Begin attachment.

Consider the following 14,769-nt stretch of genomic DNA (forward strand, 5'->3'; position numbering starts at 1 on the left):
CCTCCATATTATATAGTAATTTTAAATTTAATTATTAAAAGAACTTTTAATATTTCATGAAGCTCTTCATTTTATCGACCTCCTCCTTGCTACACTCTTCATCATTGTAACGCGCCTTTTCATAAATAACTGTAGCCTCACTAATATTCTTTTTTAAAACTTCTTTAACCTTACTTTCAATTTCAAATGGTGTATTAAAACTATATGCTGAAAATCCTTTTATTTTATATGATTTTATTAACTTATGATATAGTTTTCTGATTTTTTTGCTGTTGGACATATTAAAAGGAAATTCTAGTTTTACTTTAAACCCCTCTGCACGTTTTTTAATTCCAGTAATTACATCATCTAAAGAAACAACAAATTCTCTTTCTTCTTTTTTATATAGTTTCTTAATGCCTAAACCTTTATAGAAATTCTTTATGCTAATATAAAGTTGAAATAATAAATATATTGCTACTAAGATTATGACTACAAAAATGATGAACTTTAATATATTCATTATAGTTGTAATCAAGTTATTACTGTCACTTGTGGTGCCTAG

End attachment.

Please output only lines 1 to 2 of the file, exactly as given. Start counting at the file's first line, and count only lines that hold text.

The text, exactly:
Consider the following 14,769-nt stretch of genomic DNA (forward strand, 5'->3'; position numbering starts at 1 on the left):
CCTCCATATTATATAGTAATTTTAAATTTAATTATTAAAAGAACTTTTAATATTTCATGAAGCTCTTCATTTTATCGACCTCCTCCTTGCTACACTCTTCATCATTGTAACGCGCCTTTTCATAAATAACTGTAGCCTCACTAATATTCTTTTTTAAAACTTCTTTAACCTTACTTTCAATTTCAAATGGTGTATTAAAACTATATGCTGAAAATCCTTTTATTTTATATGATTTTATTAACTTATGATATAGTTTTCTGATTTTTTTGCTGTTGGACATATTAAAAGGAAATTCTAGTTTTACTTTAAACCCCTCTGCACGTTTTTTAATTCCAGTAATTACATCATCTAAAGAAACAACAAATTCTCTTTCTTCTTTTTTATATAGTTTCTTAATGCCTAAACCTTTATAGAAATTCTTTATGCTAATATAAAGTTGAAATAATAAATATATTGCTACTAAGATTATGACTACAAAAATGATGAACTTTAATATATTCATTATAGTTGTAATCAAGTTATTACTGTCACTTGTGGTGCCTAG